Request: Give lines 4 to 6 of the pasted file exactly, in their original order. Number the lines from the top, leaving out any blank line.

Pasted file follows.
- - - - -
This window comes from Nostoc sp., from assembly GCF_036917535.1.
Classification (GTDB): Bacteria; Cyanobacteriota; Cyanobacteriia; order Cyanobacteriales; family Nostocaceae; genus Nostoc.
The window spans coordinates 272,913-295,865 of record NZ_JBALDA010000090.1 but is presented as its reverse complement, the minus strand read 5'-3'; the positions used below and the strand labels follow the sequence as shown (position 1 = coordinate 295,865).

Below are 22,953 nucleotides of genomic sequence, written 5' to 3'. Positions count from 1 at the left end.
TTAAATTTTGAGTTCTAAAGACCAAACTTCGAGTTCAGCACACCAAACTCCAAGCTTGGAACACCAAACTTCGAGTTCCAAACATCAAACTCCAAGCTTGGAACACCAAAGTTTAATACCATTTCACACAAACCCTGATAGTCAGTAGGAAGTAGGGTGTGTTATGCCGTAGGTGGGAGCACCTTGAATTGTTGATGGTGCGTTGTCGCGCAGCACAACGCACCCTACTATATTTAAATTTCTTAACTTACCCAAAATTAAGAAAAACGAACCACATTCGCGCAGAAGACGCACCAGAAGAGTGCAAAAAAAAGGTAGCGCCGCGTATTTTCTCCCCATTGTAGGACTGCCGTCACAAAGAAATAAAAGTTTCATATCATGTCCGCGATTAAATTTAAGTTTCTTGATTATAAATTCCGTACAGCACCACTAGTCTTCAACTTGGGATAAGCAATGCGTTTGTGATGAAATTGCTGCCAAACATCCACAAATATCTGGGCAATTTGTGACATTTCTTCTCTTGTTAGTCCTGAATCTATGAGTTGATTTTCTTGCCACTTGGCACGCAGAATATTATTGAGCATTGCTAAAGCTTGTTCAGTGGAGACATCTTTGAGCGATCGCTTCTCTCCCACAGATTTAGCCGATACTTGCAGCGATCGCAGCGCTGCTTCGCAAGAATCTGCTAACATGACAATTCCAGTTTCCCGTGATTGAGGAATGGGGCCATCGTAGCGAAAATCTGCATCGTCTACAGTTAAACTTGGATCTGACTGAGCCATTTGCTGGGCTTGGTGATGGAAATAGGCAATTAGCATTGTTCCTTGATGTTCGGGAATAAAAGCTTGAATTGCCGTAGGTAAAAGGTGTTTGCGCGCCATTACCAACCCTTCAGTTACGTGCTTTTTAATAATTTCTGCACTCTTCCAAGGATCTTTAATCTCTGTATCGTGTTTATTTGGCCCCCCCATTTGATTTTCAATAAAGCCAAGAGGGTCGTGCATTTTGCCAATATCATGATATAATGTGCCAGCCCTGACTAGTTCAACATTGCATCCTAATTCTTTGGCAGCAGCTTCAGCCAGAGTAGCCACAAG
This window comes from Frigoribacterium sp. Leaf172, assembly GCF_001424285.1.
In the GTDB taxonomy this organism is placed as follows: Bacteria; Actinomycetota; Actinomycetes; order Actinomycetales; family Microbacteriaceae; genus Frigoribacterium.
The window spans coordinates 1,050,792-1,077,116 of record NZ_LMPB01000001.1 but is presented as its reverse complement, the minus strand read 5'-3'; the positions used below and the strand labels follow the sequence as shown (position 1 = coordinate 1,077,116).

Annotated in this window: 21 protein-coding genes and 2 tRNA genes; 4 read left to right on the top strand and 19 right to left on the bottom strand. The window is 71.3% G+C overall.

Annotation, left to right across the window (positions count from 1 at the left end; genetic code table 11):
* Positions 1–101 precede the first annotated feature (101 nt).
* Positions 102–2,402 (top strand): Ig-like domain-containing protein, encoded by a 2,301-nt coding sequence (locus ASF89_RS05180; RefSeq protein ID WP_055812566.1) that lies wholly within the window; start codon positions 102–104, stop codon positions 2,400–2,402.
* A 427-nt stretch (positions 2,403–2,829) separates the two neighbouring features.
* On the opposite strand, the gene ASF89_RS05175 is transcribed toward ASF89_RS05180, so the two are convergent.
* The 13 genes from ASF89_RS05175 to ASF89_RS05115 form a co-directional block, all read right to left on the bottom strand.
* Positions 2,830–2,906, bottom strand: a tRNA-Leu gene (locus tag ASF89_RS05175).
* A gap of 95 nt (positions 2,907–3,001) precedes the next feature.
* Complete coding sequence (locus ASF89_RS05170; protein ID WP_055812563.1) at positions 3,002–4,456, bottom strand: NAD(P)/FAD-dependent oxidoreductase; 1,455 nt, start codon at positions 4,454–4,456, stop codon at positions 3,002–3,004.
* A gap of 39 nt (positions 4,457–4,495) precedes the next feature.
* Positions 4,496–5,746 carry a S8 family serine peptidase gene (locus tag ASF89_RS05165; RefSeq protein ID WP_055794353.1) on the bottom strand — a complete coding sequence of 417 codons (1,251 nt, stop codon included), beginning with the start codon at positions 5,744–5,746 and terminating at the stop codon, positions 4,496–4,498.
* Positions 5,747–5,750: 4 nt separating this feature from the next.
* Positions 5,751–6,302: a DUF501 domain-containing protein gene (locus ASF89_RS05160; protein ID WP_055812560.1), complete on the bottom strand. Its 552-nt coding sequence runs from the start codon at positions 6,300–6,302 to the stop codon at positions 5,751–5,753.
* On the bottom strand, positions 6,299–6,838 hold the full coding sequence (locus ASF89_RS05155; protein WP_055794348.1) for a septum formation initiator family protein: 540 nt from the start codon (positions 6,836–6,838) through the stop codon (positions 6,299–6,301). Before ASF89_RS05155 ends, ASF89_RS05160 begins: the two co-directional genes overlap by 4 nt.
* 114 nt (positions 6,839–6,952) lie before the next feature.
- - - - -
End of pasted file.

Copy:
Below are 22,953 nucleotides of genomic sequence, written 5' to 3'. Positions count from 1 at the left end.
TTAAATTTTGAGTTCTAAAGACCAAACTTCGAGTTCAGCACACCAAACTCCAAGCTTGGAACACCAAACTTCGAGTTCCAAACATCAAACTCCAAGCTTGGAACACCAAAGTTTAATACCATTTCACACAAACCCTGATAGTCAGTAGGAAGTAGGGTGTGTTATGCCGTAGGTGGGAGCACCTTGAATTGTTGATGGTGCGTTGTCGCGCAGCACAACGCACCCTACTATATTTAAATTTCTTAACTTACCCAAAATTAAGAAAAACGAACCACATTCGCGCAGAAGACGCACCAGAAGAGTGCAAAAAAAAGGTAGCGCCGCGTATTTTCTCCCCATTGTAGGACTGCCGTCACAAAGAAATAAAAGTTTCATATCATGTCCGCGATTAAATTTAAGTTTCTTGATTATAAATTCCGTACAGCACCACTAGTCTTCAACTTGGGATAAGCAATGCGTTTGTGATGAAATTGCTGCCAAACATCCACAAATATCTGGGCAATTTGTGACATTTCTTCTCTTGTTAGTCCTGAATCTATGAGTTGATTTTCTTGCCACTTGGCACGCAGAATATTATTGAGCATTGCTAAAGCTTGTTCAGTGGAGACATCTTTGAGCGATCGCTTCTCTCCCACAGATTTAGCCGATACTTGCAGCGATCGCAGCGCTGCTTCGCAAGAATCTGCTAACATGACAATTCCAGTTTCCCGTGATTGAGGAATGGGGCCATCGTAGCGAAAATCTGCATCGTCTACAGTTAAACTTGGATCTGACTGAGCCATTTGCTGGGCTTGGTGATGGAAATAGGCAATTAGCATTGTTCCTTGATGTTCGGGAATAAAAGCTTGAATTGCCGTAGGTAAAAGGTGTTTGCGCGCCATTACCAACCCTTCAGTTACGTGCTTTTTAATAATTTCTGCACTCTTCCAAGGATCTTTAATCTCTGTATCGTGTTTATTTGGCCCCCCCATTTGATTTTCAATAAAGCCAAGAGGGTCGTGCATTTTGCCAATATCATGATATAATGTGCCAGCCCTGACTAGTTCAACATTGCATCCTAATTCTTTGGCAGCAGCTTCAGCCAGAGTAGCCACAAG
This window comes from Frigoribacterium sp. Leaf172, assembly GCF_001424285.1.